Spain is facing months of political gridlock after parliamentary elections saw the conservative bloc fail to win enough votes to form a government.
Socialist Prime Minister Pedro Sánchez called Sunday’s vote following a wipeout at regional and municipal elections in May. He campaigned on fears of the far right entering government for the first time since the country returned to democracy after General Franco’s death five decades ago.
This prospect, and the heated nature in which the election campaign was fought, led many to describe Sunday’s vote as the most consequential to be held in Spain in recent memory.
Subscribe to The Week
Escape your echo chamber. Get the facts behind the news, plus analysis from multiple perspectives.
What was the result?
Despite polls consistently predicting a clear win for the centre-right Popular Party (PP) it secured just over 33% of the vote, with Sánchez’s Spanish Socialist Workers’ Party (PSOE) performing much better than expected to win 31.7%. The far-right Vox party saw its vote share drop from 15.1% in 2019 to 12.4%, just above the new left-wing coalition Sumar.
With all votes counted, PP and Vox had secured 169 seats, while PSOE and Sumar had 153 – both well below the 176 needed to form a majority. The result leaves Spain facing “political stalemate, uncertainty and weeks or months of negotiations”, said The Times.
Who were the winners and losers?
For the past week commentators have focused on the surge of the hard right, a pattern seen across Europe. “That, as it turned out, was not the main story,” said The Economist. Experts in Spain and elsewhere failed “to reckon with Spain’s comeback-artist-in-chief: Pedro Sánchez”.
“A high-stakes political gambler,” as The Times described him, Sánchez “is prone to take monumental risks and his last one, to call a snap election, paid off”.
His surprise showing, which saw PSOE actually gain two seats, means he can now try to “cobble together the 2.0 version of his coalition, which the right dubbed a ‘Frankenstein government’ of far-left and separatist allies”, said the paper.
By contrast, PP leader Alberto Núñez Feijóo appears to have suffered from his decision to enter into more regional and municipal coalitions with the far-right following May’s elections.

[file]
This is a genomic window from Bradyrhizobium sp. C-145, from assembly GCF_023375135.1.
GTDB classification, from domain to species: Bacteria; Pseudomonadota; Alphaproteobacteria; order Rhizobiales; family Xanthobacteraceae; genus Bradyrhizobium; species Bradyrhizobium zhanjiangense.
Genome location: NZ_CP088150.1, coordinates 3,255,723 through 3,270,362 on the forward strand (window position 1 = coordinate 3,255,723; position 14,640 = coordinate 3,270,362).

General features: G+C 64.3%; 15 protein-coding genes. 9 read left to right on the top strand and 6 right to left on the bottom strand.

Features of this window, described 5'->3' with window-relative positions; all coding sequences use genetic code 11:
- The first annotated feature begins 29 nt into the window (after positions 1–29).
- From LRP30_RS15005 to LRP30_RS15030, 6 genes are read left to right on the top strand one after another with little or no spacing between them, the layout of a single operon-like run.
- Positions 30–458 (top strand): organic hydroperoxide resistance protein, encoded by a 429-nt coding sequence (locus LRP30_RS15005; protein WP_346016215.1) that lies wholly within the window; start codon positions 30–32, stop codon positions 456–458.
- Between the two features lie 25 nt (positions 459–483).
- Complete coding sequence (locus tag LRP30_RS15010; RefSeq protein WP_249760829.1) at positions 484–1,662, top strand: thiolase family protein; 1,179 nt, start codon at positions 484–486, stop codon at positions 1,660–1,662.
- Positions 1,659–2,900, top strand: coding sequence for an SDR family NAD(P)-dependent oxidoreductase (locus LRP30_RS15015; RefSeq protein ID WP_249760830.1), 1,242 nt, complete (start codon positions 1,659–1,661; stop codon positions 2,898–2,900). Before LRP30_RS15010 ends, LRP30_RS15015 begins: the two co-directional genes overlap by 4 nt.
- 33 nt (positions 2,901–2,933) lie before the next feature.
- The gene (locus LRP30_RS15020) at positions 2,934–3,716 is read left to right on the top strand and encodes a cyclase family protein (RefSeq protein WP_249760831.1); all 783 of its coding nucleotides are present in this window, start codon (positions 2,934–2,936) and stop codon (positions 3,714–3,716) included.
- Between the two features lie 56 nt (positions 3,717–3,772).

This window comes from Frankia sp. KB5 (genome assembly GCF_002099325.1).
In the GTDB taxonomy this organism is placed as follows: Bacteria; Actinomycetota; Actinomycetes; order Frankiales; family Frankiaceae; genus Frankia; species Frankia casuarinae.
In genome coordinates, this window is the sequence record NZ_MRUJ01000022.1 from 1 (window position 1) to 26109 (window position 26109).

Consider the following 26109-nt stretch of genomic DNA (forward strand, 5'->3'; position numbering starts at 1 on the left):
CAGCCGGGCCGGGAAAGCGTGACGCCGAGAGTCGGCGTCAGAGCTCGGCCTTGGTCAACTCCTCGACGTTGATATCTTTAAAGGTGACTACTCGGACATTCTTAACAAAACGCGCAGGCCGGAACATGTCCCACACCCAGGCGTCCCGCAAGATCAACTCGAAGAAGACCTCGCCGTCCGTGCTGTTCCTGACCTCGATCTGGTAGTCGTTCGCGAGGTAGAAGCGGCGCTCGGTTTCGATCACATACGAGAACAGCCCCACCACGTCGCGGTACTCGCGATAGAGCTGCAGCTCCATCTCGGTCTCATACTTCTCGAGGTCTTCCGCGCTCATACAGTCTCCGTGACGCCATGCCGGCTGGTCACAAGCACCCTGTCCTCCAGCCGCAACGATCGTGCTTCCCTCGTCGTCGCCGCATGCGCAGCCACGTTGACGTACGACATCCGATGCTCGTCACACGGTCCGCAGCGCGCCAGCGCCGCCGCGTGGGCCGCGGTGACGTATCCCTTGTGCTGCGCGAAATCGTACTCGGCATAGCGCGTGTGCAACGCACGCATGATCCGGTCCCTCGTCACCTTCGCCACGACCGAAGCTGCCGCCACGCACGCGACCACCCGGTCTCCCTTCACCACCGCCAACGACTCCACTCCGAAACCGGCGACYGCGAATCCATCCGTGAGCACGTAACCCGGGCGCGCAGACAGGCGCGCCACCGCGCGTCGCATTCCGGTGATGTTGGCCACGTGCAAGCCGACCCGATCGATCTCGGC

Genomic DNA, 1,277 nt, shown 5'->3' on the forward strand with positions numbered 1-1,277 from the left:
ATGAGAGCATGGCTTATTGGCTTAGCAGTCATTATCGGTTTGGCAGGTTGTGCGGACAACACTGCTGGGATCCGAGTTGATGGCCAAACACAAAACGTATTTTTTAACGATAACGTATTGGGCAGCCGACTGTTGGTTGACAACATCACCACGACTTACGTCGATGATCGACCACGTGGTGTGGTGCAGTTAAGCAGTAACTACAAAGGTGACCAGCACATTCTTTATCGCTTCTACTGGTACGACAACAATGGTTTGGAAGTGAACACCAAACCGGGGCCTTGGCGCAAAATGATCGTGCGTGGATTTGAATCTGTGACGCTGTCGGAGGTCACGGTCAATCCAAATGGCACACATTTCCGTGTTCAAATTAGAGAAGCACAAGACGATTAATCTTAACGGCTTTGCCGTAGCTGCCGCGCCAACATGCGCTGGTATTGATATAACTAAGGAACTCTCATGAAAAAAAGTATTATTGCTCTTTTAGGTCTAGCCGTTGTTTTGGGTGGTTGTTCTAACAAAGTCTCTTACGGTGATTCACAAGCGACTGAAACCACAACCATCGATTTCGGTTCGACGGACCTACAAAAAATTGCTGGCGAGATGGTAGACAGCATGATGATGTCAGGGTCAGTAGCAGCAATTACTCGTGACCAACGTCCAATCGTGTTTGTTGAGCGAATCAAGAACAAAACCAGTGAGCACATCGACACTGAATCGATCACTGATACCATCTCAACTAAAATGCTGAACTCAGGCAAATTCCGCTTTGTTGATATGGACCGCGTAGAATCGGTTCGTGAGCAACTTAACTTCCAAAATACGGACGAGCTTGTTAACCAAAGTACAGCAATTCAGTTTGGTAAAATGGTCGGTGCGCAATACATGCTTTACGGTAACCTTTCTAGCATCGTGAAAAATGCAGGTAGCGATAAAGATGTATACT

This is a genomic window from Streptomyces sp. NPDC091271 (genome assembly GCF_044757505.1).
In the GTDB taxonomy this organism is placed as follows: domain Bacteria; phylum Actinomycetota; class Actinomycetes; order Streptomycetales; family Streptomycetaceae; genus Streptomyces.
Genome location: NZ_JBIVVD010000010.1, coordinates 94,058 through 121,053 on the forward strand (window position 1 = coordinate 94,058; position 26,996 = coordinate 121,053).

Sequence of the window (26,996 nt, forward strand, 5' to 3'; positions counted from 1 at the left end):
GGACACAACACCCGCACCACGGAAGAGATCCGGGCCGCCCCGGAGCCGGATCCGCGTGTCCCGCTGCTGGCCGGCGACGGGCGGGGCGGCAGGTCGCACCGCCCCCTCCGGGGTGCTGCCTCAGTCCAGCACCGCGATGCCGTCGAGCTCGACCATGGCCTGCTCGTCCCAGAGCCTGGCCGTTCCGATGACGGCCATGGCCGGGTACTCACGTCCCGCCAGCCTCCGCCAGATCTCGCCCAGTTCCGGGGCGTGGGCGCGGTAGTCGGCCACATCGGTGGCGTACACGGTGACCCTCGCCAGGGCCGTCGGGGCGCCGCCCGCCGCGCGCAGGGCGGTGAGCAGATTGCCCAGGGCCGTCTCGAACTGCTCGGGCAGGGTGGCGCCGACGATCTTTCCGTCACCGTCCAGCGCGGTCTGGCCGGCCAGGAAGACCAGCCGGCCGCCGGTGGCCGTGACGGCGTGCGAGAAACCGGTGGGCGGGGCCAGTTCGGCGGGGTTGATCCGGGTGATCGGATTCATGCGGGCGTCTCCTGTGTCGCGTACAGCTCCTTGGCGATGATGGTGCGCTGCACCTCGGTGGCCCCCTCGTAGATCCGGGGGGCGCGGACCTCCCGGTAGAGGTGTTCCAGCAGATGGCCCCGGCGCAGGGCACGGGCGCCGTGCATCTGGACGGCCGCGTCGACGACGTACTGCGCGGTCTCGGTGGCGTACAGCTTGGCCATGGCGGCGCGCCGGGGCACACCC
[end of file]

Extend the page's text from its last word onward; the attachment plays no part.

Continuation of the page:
“The chaotic outcome of these coalitions – which included bans on LGBT+ flags, culture wars over theatre and the closing of bike lanes – had two effects,” said the Financial Times. It turned out to be a “great motivator for many voters on the left”, and it also “dulled the enthusiasm of some centre-right PP voters who already had misgivings about Vox”.
What happens now?
Forming parliamentary majorities has been a “puzzle in Spain since the country effectively abandoned bipartisanship in 2015”, reported El Pais. Eight years later, “although the two main parties concentrate most of the votes, the labyrinth of Congress has become even more complicated, and it is very difficult to conjecture what the way out may be”.
On Sunday night, as the tightness of the race became clear, Feijóo said he would attempt to form a minority government but “right now [he] does not have the backing needed to make his candidacy for prime minister viable”, said Politico.
The problem, reported The Guardian, is that entering into coalition with the far-right “has not endeared the PP to more moderate parties, which simply won’t entertain supporting an alliance that includes Vox, an anti-feminist, anti-immigrant party that denies the existence of gender-based violence and human-made climate change”.
Any attempt by Feijóo to try to forge a minority government would be sunk by the PSOE’s refusal to back it or to abstain to allow it into office.
Sánchez, meanwhile, has a “possible – though extremely complex – route to victory”, said Politico.
Although the left-wing bloc is unlikely to secure the backing of the 176 MPs needed for Sánchez to be confirmed as prime minister when parliament reconvenes on 17 August, it could make a bid during the second round of voting, in which the candidate to head the new government only needs to receive more yeas than nays.
This could see Sánchez call on regional partners, most notably the Basque and Catalan separatist parties, to abstain in exchange for concessions. This is in itself would prove controversial.
If no candidate secures a majority within two months of the first vote on the prime minister, new elections must be held.
Looking at the parliamentary arithmetic as it stands, “the left would have a better chance of forming a majority”, concluded El Pais. “Of course, if the deadlock persists and the possibility of a repeat election begins to take shape, some unforeseen twist could arise.”
Continue reading for free
We hope you're enjoying The Week's refreshingly open-minded journalism.
Subscribed to The Week? Register your account with the same email as your subscription.